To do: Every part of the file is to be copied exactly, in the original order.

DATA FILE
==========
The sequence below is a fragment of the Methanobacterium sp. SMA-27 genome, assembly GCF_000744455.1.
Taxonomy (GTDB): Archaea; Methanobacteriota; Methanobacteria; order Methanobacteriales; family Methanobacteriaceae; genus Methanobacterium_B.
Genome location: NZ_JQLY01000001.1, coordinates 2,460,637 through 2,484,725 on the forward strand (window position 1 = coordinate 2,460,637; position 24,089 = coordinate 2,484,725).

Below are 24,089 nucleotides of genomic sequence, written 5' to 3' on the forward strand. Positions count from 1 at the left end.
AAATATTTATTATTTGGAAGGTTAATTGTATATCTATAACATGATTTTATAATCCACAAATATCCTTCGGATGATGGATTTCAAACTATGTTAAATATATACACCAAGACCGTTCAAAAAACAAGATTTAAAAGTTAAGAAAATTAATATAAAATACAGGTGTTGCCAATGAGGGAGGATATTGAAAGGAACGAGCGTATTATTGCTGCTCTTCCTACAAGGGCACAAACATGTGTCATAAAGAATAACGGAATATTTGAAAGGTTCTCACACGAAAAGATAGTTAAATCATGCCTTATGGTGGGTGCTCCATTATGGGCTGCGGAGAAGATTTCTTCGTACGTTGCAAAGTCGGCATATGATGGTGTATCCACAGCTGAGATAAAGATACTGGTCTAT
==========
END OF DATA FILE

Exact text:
The sequence below is a fragment of the Methanobacterium sp. SMA-27 genome, assembly GCF_000744455.1.
Taxonomy (GTDB): Archaea; Methanobacteriota; Methanobacteria; order Methanobacteriales; family Methanobacteriaceae; genus Methanobacterium_B.
Genome location: NZ_JQLY01000001.1, coordinates 2,460,637 through 2,484,725 on the forward strand (window position 1 = coordinate 2,460,637; position 24,089 = coordinate 2,484,725).

Below are 24,089 nucleotides of genomic sequence, written 5' to 3' on the forward strand. Positions count from 1 at the left end.
AAATATTTATTATTTGGAAGGTTAATTGTATATCTATAACATGATTTTATAATCCACAAATATCCTTCGGATGATGGATTTCAAACTATGTTAAATATATACACCAAGACCGTTCAAAAAACAAGATTTAAAAGTTAAGAAAATTAATATAAAATACAGGTGTTGCCAATGAGGGAGGATATTGAAAGGAACGAGCGTATTATTGCTGCTCTTCCTACAAGGGCACAAACATGTGTCATAAAGAATAACGGAATATTTGAAAGGTTCTCACACGAAAAGATAGTTAAATCATGCCTTATGGTGGGTGCTCCATTATGGGCTGCGGAGAAGATTTCTTCGTACGTTGCAAAGTCGGCATATGATGGTGTATCCACAGCTGAGATAAAGATACTGGTCTAT